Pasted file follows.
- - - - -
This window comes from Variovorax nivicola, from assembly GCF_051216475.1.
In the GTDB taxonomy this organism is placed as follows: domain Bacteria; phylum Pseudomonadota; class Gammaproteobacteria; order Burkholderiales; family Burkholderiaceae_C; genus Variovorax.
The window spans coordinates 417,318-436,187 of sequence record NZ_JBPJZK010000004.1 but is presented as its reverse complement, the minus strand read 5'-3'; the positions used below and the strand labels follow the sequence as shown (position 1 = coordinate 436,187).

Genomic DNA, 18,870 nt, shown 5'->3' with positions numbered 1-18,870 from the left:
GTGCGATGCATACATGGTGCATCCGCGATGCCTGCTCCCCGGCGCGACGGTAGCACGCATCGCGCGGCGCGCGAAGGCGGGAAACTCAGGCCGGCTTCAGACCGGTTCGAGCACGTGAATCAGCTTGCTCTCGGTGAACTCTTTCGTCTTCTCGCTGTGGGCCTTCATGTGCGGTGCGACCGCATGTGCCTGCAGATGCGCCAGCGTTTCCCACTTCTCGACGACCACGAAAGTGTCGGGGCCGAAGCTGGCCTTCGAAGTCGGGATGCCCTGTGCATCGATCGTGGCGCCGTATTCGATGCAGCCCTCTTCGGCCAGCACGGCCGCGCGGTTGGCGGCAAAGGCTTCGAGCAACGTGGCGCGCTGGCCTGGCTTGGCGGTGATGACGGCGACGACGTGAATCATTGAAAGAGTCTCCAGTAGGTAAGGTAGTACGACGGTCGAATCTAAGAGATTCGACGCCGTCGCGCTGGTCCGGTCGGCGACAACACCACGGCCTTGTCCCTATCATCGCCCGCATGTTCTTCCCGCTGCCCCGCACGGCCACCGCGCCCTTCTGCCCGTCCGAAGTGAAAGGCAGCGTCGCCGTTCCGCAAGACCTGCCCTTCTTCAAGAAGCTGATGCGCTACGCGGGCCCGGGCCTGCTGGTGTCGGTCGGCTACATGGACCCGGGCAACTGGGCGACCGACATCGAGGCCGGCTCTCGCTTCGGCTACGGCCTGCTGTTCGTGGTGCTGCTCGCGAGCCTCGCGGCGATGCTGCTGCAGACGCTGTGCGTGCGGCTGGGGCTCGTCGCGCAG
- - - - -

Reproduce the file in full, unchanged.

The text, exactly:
This window comes from Variovorax nivicola, from assembly GCF_051216475.1.
In the GTDB taxonomy this organism is placed as follows: domain Bacteria; phylum Pseudomonadota; class Gammaproteobacteria; order Burkholderiales; family Burkholderiaceae_C; genus Variovorax.
The window spans coordinates 417,318-436,187 of sequence record NZ_JBPJZK010000004.1 but is presented as its reverse complement, the minus strand read 5'-3'; the positions used below and the strand labels follow the sequence as shown (position 1 = coordinate 436,187).

Genomic DNA, 18,870 nt, shown 5'->3' with positions numbered 1-18,870 from the left:
GTGCGATGCATACATGGTGCATCCGCGATGCCTGCTCCCCGGCGCGACGGTAGCACGCATCGCGCGGCGCGCGAAGGCGGGAAACTCAGGCCGGCTTCAGACCGGTTCGAGCACGTGAATCAGCTTGCTCTCGGTGAACTCTTTCGTCTTCTCGCTGTGGGCCTTCATGTGCGGTGCGACCGCATGTGCCTGCAGATGCGCCAGCGTTTCCCACTTCTCGACGACCACGAAAGTGTCGGGGCCGAAGCTGGCCTTCGAAGTCGGGATGCCCTGTGCATCGATCGTGGCGCCGTATTCGATGCAGCCCTCTTCGGCCAGCACGGCCGCGCGGTTGGCGGCAAAGGCTTCGAGCAACGTGGCGCGCTGGCCTGGCTTGGCGGTGATGACGGCGACGACGTGAATCATTGAAAGAGTCTCCAGTAGGTAAGGTAGTACGACGGTCGAATCTAAGAGATTCGACGCCGTCGCGCTGGTCCGGTCGGCGACAACACCACGGCCTTGTCCCTATCATCGCCCGCATGTTCTTCCCGCTGCCCCGCACGGCCACCGCGCCCTTCTGCCCGTCCGAAGTGAAAGGCAGCGTCGCCGTTCCGCAAGACCTGCCCTTCTTCAAGAAGCTGATGCGCTACGCGGGCCCGGGCCTGCTGGTGTCGGTCGGCTACATGGACCCGGGCAACTGGGCGACCGACATCGAGGCCGGCTCTCGCTTCGGCTACGGCCTGCTGTTCGTGGTGCTGCTCGCGAGCCTCGCGGCGATGCTGCTGCAGACGCTGTGCGTGCGGCTGGGGCTCGTCGCGCAG